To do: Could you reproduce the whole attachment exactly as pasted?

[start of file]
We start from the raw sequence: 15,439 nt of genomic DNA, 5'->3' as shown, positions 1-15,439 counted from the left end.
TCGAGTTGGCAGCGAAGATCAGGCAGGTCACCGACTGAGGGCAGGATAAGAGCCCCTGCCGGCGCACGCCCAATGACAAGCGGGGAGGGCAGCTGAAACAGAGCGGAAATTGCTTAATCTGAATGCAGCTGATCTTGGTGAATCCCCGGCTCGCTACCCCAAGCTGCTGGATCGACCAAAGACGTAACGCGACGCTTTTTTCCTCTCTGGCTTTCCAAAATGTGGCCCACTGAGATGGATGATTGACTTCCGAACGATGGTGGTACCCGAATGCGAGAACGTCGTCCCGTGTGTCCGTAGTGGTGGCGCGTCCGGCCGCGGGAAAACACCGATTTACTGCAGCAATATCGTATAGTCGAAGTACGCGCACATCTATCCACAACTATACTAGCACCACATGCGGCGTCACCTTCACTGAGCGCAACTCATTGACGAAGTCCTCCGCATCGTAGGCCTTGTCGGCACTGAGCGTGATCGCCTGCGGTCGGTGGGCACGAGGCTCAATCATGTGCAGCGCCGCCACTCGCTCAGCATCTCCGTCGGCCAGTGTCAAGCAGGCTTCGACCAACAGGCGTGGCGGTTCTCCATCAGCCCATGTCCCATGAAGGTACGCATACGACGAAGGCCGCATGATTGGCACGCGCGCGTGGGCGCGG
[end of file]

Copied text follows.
We start from the raw sequence: 15,439 nt of genomic DNA, 5'->3' as shown, positions 1-15,439 counted from the left end.
TCGAGTTGGCAGCGAAGATCAGGCAGGTCACCGACTGAGGGCAGGATAAGAGCCCCTGCCGGCGCACGCCCAATGACAAGCGGGGAGGGCAGCTGAAACAGAGCGGAAATTGCTTAATCTGAATGCAGCTGATCTTGGTGAATCCCCGGCTCGCTACCCCAAGCTGCTGGATCGACCAAAGACGTAACGCGACGCTTTTTTCCTCTCTGGCTTTCCAAAATGTGGCCCACTGAGATGGATGATTGACTTCCGAACGATGGTGGTACCCGAATGCGAGAACGTCGTCCCGTGTGTCCGTAGTGGTGGCGCGTCCGGCCGCGGGAAAACACCGATTTACTGCAGCAATATCGTATAGTCGAAGTACGCGCACATCTATCCACAACTATACTAGCACCACATGCGGCGTCACCTTCACTGAGCGCAACTCATTGACGAAGTCCTCCGCATCGTAGGCCTTGTCGGCACTGAGCGTGATCGCCTGCGGTCGGTGGGCACGAGGCTCAATCATGTGCAGCGCCGCCACTCGCTCAGCATCTCCGTCGGCCAGTGTCAAGCAGGCTTCGACCAACAGGCGTGGCGGTTCTCCATCAGCCCATGTCCCATGAAGGTACGCATACGACGAAGGCCGCATGATTGGCACGCGCGCGTGGGCGCGG